2 eggs

½ Cup Orange Juice

½ tsp. Vanilla

3 – 4 Cups Flour

1 T Baking Powder

2 cans of Solo Poppy Seed

Beat the first 3 ingredients. Alternate adding the flour and Baking Powder and Vanilla with the OJ. Dough should be able to roll out on floured board. Cut in circles.

Place 1 teaspoon of poppy seed filling in each round. Fold sides up to make a triangle. Place on greased cookie sheet.

Bake 350, 15-20 minutes until just barely lightly brown on the bottom.

Makes about 4 dozen.

Mar
21
Flower Bear
Straining to Grow: Sometimes “trying” just sets us back
Other Topics, Spirituality
2
Straining to grow

 

This time of the year is always difficult for me. I begin seeing the first shoots of the daffodils and crocus starting to push through the dirt and I get the urge to haul out all of my gardening paraphernalia and get moving. I want to clear away all of the dead branches, the fallen leaves and the dead foliage from last year and start preparing beds for their new plants … and then I have to stop myself. I have lived up in these parts long enough to know that just because we’ve had a few warm days and the green is starting to return in tiny increments, it doesn’t mean that it is time to garden. I would be surprised if we did not yet get hit with some snow or a late frost. Doing all of that clearing would take away any protection the plants beneath would have against such a drastic weather change, and delicate new plants would hardly survive.  Even though I am straining at the bit (to borrow a little horse wisdom) to get the gardening season underway, wisdom and experience tell me that by being patient, watching the weather and starting slowly, the end result will be well worth waiting for.

It is natural to get excited when we are hit with the creative urge, or when a new idea takes hold. We want to jump in with both feet and “get it done.” However, sometimes by pushing and forcing our will on the project because of our attachment to the outcome, we are unhappy with the final results. Last month when we looked at the Seven Spiritual Laws of Success by Deepak Chopra, he reminded us that: “Grass doesn’t try to grow, it just grows … Flowers don’t try to bloom, they bloom.” When we calm down, sit back and sense where our idea or project wants to go, and then take one small step in that direction, we will be lead naturally and without strain to the next step, and the next, and the next. It is in our detachment to a specific outcome, and our allowing for the infinity of possibility to open up to us, that we not only end up with a much better outcome than we could have imagined, but we find that we have enjoyed the journey even more.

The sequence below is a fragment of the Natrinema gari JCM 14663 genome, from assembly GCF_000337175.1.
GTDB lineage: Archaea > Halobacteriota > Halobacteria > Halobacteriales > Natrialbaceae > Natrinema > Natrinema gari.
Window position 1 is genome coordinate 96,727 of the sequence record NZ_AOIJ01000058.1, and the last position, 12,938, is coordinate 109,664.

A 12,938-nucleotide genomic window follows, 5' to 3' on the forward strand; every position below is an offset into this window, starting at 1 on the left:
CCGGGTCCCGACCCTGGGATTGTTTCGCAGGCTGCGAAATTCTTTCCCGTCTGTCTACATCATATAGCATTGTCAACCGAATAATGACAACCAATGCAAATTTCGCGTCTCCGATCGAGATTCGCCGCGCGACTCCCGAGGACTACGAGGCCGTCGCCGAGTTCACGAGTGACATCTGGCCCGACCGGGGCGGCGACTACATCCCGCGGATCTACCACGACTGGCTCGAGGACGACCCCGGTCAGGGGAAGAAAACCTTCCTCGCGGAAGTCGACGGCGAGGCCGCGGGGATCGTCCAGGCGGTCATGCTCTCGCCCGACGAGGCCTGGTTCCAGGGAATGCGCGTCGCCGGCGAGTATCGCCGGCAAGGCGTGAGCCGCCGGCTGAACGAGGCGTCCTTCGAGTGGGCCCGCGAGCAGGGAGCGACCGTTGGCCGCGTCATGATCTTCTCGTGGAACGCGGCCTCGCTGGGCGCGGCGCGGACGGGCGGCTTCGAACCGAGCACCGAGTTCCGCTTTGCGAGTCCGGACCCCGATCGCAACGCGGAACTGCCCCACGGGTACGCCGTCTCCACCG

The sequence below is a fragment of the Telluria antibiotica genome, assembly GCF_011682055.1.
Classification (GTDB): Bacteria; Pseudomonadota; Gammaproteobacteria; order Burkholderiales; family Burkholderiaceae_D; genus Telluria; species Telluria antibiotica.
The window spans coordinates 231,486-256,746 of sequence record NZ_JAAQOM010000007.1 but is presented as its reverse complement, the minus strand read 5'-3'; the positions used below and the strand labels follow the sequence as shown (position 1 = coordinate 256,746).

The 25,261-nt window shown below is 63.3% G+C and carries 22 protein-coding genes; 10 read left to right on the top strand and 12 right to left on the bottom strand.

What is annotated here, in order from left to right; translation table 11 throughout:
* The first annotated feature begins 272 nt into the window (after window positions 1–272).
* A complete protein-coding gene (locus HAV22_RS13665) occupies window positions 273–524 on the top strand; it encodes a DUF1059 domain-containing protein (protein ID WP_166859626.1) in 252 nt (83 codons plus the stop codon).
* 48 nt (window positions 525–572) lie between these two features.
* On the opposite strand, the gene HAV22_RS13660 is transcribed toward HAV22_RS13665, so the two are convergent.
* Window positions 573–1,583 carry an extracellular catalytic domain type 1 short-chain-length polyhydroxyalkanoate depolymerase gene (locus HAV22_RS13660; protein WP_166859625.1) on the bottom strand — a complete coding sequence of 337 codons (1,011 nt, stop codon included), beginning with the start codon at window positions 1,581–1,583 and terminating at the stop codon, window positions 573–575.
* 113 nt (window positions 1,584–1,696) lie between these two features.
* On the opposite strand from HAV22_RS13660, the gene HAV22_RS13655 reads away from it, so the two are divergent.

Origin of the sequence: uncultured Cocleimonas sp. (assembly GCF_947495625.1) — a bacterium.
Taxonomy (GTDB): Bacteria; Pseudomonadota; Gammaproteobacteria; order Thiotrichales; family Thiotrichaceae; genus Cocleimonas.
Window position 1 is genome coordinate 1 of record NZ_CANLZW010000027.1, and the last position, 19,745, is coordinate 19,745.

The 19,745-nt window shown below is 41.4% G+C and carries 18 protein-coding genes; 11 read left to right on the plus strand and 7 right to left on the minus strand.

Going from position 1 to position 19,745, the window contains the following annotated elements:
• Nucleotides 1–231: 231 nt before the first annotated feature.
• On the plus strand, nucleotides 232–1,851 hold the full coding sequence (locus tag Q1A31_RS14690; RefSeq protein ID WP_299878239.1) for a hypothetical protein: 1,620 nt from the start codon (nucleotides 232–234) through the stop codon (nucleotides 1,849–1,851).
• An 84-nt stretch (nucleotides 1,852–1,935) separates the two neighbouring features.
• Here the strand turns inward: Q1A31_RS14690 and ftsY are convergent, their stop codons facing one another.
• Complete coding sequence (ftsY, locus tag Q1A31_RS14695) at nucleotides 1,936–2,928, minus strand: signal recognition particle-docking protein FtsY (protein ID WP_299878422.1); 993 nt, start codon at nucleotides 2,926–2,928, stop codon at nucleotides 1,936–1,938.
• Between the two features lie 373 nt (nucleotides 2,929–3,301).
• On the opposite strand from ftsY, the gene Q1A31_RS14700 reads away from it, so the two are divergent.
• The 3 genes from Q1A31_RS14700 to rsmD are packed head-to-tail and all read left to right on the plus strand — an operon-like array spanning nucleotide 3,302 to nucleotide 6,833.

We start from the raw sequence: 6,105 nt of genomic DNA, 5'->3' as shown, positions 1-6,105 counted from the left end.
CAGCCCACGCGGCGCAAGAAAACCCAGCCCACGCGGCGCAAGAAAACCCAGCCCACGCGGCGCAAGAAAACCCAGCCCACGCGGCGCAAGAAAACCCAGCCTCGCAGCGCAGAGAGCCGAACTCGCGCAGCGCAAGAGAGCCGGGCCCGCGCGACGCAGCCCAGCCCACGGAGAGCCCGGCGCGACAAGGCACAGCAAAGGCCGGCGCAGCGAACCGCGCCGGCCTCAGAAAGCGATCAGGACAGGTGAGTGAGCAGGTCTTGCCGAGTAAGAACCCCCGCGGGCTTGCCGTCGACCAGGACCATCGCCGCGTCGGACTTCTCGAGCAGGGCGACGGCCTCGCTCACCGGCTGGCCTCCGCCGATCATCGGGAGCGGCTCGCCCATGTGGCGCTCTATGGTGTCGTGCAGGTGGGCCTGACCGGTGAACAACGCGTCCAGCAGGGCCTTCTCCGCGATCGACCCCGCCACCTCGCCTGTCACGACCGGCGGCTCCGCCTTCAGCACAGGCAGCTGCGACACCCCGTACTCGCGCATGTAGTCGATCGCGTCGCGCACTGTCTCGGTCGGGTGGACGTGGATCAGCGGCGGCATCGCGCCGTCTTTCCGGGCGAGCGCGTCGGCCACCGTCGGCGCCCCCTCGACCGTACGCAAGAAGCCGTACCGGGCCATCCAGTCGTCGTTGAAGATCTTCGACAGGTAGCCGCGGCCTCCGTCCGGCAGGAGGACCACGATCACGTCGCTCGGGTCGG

So yesterday on the first day of Spring, while the sun was shinning but the wind was still blowing cold, I walked around the garden beds and started making a list of what I could do now, and what I would hold off doing until later. Then I took myself back inside to sit by a window and watch the robins, back from their winter vacation, pecking at the bread crumbs I’d left them while I sat in silence to see what message from my gardening muse might be trying to surface – but I left my gardening work gloves out, just in case!

And so it is.

Mar
7
Flower Bear
Making Our Own Music: The Seven Spiritual Laws of Success – Week Seven
Other Topics, Spirituality
0
7 laws of success

Image result for free images of a flute

“When you work you are a flute through whose heart the whispering of the hours turns to music.”

Kahlil Gibran

he seventh, and final, spiritual law of success is the Law of Dharma. The Law of Dharma states:
Everyone has a purpose in life … a unique gift or special talent to give to others. 
And when we blend this unique talent with service to others, we experience the ecstasy and exultation of our own spirit, which is the ultimate goal of all goals. 
 
You have a gift. I have a gift. Each and every one of us has a gift, a talent, something we can do that no one else can do exactly the same way that we can. It is why we are here. It is what we were put on this physical plane to do. It is that one thing that, when you are doing it, time passes without your notice and the Universe speaks to you in a way that only you can hear.